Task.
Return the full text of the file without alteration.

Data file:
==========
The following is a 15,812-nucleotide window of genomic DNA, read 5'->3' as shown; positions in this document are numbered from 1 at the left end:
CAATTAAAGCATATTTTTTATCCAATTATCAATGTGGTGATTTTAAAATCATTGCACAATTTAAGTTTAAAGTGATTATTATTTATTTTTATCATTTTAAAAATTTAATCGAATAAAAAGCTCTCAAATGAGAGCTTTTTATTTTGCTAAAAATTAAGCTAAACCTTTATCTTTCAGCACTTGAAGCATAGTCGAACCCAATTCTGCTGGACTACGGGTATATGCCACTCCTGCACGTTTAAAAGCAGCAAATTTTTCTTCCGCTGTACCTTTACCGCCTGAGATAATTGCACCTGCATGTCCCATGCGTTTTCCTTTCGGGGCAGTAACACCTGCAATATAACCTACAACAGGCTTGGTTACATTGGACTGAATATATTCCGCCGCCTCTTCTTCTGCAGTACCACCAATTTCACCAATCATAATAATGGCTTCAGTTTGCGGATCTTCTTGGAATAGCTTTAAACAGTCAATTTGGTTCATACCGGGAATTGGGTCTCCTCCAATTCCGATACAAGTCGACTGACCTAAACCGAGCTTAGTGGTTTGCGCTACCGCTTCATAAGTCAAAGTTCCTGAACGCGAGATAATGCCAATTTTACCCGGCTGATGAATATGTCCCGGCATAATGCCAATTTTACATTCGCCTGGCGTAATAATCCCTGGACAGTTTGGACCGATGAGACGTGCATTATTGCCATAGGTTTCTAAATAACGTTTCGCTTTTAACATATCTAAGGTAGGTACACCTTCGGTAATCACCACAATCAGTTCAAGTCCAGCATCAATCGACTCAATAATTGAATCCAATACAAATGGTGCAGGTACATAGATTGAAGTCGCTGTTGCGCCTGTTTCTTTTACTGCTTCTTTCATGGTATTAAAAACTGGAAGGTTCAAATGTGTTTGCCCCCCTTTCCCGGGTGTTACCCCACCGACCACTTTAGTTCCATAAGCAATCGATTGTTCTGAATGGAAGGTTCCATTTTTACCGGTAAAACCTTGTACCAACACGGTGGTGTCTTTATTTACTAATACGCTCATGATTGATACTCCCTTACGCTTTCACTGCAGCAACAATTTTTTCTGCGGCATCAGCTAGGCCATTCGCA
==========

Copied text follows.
The following is a 15,812-nucleotide window of genomic DNA, read 5'->3' as shown; positions in this document are numbered from 1 at the left end:
CAATTAAAGCATATTTTTTATCCAATTATCAATGTGGTGATTTTAAAATCATTGCACAATTTAAGTTTAAAGTGATTATTATTTATTTTTATCATTTTAAAAATTTAATCGAATAAAAAGCTCTCAAATGAGAGCTTTTTATTTTGCTAAAAATTAAGCTAAACCTTTATCTTTCAGCACTTGAAGCATAGTCGAACCCAATTCTGCTGGACTACGGGTATATGCCACTCCTGCACGTTTAAAAGCAGCAAATTTTTCTTCCGCTGTACCTTTACCGCCTGAGATAATTGCACCTGCATGTCCCATGCGTTTTCCTTTCGGGGCAGTAACACCTGCAATATAACCTACAACAGGCTTGGTTACATTGGACTGAATATATTCCGCCGCCTCTTCTTCTGCAGTACCACCAATTTCACCAATCATAATAATGGCTTCAGTTTGCGGATCTTCTTGGAATAGCTTTAAACAGTCAATTTGGTTCATACCGGGAATTGGGTCTCCTCCAATTCCGATACAAGTCGACTGACCTAAACCGAGCTTAGTGGTTTGCGCTACCGCTTCATAAGTCAAAGTTCCTGAACGCGAGATAATGCCAATTTTACCCGGCTGATGAATATGTCCCGGCATAATGCCAATTTTACATTCGCCTGGCGTAATAATCCCTGGACAGTTTGGACCGATGAGACGTGCATTATTGCCATAGGTTTCTAAATAACGTTTCGCTTTTAACATATCTAAGGTAGGTACACCTTCGGTAATCACCACAATCAGTTCAAGTCCAGCATCAATCGACTCAATAATTGAATCCAATACAAATGGTGCAGGTACATAGATTGAAGTCGCTGTTGCGCCTGTTTCTTTTACTGCTTCTTTCATGGTATTAAAAACTGGAAGGTTCAAATGTGTTTGCCCCCCTTTCCCGGGTGTTACCCCACCGACCACTTTAGTTCCATAAGCAATCGATTGTTCTGAATGGAAGGTTCCATTTTTACCGGTAAAACCTTGTACCAACACGGTGGTGTCTTTATTTACTAATACGCTCATGATTGATACTCCCTTACGCTTTCACTGCAGCAACAATTTTTTCTGCGGCATCAGCTAGGCCATTCGCA